In Celebration of Amjad Nasser, a Poet Who ‘Mourns Himself While Still Alive’

Via the always excellent ArabLit came the news this morning of Amjad Nasser’s illness. I met him many years ago, in Paris, & he & his writing were immediately very close to me. It was he who sent me a xerox of the out-of-print English translation of Niffari’s Book of Stations, a sufi concept — the station, the maw’qif — that would become essential to a core aspect of my … Read more In Celebration of Amjad Nasser, a Poet Who ‘Mourns Himself While Still Alive’

Nicole Peyrafitte & Pierre Joris @ Austin International Poetry Festival

We are almost in Austin after an exhilarating  drive through America and some memorable visits — special mentions to Serpent Mound and to Paris, Kentucky; you can find the documentation of these moments on my Instagram & Facebook pages. We are ready & very much looking forward to an intense 4 days of poetry readings & performances, reconnecting with old friends & meeting new ones. Below, our specific reading … Read more Nicole Peyrafitte & Pierre Joris @ Austin International Poetry Festival

Speechgrille — A Celan Poem for World Poetry Day

Yesterday I finished reworking my translation of Paul Celan’s poem “Speechgrille |Sprachgitter,” from the eponymous 1959 volume. Let me offer it here on World Poetry Day (as — rare occasion! — a second post on the same day on Nomadics blog). I will also add my commentary which takes off from Barbara Wiedemann’s in her German edition of The Collected Poems of Paul Celan. This translation will be published … Read more Speechgrille — A Celan Poem for World Poetry Day

On Mahmoud Darwish Day, 13 Poems

via the always excellent ArabLit (Arabic Literature and Translation): The towering, generation-defining Palestinian poet Mahmoud Darwish (1941-2008) was born on this day in al-Birwa. To commemorate his entrance into our world on a March 13, we have excerpts from 13 poems and poemtexts. Follow the links for the more complete works: 1) “The Moon Did Not Fall Into the Well,” from  Journal of an Ordinary Grief, tr. Ibrahim Muhawi Muhawi’s translations … Read more On Mahmoud Darwish Day, 13 Poems

Dante, Sollers, Paradise & A Neologism

Sunday afternoon reading in Philippe Sollers & Josyane Savigneau’s Une conversation infinie which Nicole brought back for me from Paris. Page 18, Sollers speaks of Dante: “In the Divine Comedy, Dante often invents new words; he is in the process of inventing Italian, to which one has to go back in his version of things. A very great love story, The Divine Comedy.Among other things he invents a word … Read more Dante, Sollers, Paradise & A Neologism

6 Poems: The Self-translations of Sargon Boulus

via Arabic Literature and Translation: The poet-translator Mona Kareem has an essay up in The Babel Review of Translations, issue D9: The essay, “He Goes to the Place: Sargon Boulus Translates Himself and Others,” is accompanied by five translations: two where Boulus translates himself, two of Auden, and one to make you read Derek Walcott’s “Love after Love” afresh. They are all side-by-sides and make their own masterclass in translation. As Kareem … Read more 6 Poems: The Self-translations of Sargon Boulus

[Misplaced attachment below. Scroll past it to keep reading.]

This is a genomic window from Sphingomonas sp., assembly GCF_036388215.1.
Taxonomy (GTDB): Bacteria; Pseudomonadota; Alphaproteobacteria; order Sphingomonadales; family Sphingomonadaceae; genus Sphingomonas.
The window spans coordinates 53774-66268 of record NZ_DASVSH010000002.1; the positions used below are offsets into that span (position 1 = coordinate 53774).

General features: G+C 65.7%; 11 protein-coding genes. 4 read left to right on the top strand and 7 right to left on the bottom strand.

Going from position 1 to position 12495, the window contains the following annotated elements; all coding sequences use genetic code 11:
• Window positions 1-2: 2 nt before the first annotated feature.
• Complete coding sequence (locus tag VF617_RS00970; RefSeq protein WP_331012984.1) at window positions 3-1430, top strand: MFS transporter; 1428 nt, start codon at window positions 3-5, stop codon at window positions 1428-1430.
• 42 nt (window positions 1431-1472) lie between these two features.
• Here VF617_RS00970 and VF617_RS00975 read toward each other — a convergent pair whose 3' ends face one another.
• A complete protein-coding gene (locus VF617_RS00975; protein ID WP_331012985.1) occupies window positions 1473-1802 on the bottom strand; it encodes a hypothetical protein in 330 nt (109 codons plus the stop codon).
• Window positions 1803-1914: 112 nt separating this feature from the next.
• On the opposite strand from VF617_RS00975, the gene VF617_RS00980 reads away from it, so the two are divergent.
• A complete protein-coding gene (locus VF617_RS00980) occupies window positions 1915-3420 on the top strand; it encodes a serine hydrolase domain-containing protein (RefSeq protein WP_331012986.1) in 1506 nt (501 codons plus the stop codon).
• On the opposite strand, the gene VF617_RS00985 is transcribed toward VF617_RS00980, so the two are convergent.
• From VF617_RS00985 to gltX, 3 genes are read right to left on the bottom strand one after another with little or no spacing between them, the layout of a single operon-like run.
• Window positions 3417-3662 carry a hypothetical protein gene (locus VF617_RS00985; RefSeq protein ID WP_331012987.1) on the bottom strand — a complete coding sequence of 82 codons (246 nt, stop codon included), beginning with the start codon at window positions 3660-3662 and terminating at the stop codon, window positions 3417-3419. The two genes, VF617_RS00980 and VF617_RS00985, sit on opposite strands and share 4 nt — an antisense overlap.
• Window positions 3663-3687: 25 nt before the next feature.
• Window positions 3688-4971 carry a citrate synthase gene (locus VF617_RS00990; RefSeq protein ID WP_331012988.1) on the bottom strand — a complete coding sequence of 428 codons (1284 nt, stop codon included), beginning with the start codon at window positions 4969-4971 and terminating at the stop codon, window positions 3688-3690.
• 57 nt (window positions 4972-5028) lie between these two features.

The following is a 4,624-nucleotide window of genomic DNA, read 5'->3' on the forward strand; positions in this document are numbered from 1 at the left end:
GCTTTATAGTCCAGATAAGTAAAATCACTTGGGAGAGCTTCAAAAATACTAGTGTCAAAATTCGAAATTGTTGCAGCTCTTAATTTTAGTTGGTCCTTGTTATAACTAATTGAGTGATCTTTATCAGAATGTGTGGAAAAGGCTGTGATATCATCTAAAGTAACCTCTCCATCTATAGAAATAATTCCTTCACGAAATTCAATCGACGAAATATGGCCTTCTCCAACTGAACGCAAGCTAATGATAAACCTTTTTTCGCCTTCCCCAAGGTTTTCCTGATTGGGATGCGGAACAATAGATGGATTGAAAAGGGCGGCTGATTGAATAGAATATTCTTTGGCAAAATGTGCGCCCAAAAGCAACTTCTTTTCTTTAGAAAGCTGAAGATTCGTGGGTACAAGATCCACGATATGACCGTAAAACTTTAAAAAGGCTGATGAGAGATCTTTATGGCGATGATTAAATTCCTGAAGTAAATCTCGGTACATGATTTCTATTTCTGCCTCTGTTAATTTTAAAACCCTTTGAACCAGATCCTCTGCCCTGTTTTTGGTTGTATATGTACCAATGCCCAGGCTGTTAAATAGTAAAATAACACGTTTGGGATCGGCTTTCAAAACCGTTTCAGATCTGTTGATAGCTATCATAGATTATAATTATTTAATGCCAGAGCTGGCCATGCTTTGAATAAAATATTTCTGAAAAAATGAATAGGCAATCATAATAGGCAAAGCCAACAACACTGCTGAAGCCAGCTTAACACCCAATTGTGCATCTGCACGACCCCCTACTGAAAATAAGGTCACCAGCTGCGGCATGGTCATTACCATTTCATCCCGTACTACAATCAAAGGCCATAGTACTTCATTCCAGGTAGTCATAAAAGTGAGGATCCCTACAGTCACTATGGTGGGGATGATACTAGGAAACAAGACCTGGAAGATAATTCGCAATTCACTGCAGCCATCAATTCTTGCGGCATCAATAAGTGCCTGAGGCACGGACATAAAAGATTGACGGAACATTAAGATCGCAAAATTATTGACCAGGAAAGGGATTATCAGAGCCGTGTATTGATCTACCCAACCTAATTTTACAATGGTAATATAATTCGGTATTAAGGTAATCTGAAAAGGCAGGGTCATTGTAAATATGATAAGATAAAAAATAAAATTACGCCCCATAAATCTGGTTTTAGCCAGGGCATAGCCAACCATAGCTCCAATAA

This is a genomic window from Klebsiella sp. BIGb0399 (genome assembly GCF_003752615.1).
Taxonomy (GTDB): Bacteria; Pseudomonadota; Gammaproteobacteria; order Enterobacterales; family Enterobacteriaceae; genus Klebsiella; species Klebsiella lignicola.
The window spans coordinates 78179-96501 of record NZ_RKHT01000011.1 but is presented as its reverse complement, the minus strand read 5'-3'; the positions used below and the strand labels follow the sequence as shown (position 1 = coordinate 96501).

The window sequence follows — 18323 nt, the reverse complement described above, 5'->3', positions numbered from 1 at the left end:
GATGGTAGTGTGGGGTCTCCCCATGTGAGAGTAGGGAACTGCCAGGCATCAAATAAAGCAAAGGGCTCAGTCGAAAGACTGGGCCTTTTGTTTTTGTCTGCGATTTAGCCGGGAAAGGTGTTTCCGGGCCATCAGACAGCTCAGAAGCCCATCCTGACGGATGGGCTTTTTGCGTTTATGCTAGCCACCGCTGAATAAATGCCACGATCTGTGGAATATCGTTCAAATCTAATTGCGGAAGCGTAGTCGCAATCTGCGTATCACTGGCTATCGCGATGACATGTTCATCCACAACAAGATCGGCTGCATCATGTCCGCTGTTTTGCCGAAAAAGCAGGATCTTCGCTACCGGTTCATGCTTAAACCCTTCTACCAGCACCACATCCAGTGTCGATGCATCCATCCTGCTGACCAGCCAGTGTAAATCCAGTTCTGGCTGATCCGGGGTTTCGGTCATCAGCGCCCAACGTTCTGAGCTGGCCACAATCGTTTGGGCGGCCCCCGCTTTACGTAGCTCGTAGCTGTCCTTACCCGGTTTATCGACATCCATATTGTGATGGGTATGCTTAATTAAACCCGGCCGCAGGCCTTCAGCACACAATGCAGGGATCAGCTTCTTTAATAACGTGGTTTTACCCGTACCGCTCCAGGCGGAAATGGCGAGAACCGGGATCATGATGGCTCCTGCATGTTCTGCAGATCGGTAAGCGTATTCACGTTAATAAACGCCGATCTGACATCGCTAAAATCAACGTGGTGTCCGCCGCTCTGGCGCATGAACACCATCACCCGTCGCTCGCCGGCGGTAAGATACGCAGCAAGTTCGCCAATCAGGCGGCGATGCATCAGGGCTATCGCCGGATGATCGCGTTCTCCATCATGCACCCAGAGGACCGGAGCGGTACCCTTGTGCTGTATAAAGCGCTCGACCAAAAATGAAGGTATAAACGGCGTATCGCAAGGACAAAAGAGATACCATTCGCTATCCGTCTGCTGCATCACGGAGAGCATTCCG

Foucault: the Words, the Things, the End of Man.

When, in 1967, I came to the US, I carried with me a relatively small number of books, but among them was Michel Foucault’s Les Mots et les Choses, published the previous year by Gallimard. I had been reading at it since it came out & it is certainly one of the books that marked me the most. The disappearance of Man — with what to replace it, I … Read more Foucault: the Words, the Things, the End of Man.

Paul Celan: “An hour, lapped up by wolves”

An excerpt from Microliths They are, Little Stones (the Collected Posthumous Prose) by Paul Celan, translated by Pierre Joris [This is one of Celan’s rare forays into prose/fiction & dates most likely from the early fifties.]   121 An hour, lapped up by wolves — in these parts one knows all too well what that means. Grey, wolf-grey it creeps up, unnoticed it sneaks up on you, crouches behind a last, halting … Read more Paul Celan: “An hour, lapped up by wolves”

A Look at 99 Books: Algerian Literature in English Translation

via ArabLit /Arabic Literature and Translation: Which Algerian books have been translated to English, which haven’t, and which should be? By Nadia Ghanem As Algeria approaches another momentous step in its political history with a presidential election that, like Brexit, could happen or not but probably yes rather than not, what better time than to plunge into the fiction of Algerian novelists who have played, like their counterparts everywhere, … Read more A Look at 99 Books: Algerian Literature in English Translation

Rosa Luxemburg & Karl Liebknecht: Murdered 100 Years Ago Today — & Paul Celan’s Poem “You Lie.”

Her corpse was found only 4 months after her assassination, in the Landwehrkanal in Berlin where her murderers had thrown her on January 15 1919. The place is memorialized by a sculpture (you’ll see at the end of the video below). She was shot together with Karl Liebknecht (whose body was delivered anonymously to a morgue) — the two being socialists (& the founders of the Spartacus League) during the … Read more Rosa Luxemburg & Karl Liebknecht: Murdered 100 Years Ago Today — & Paul Celan’s Poem “You Lie.”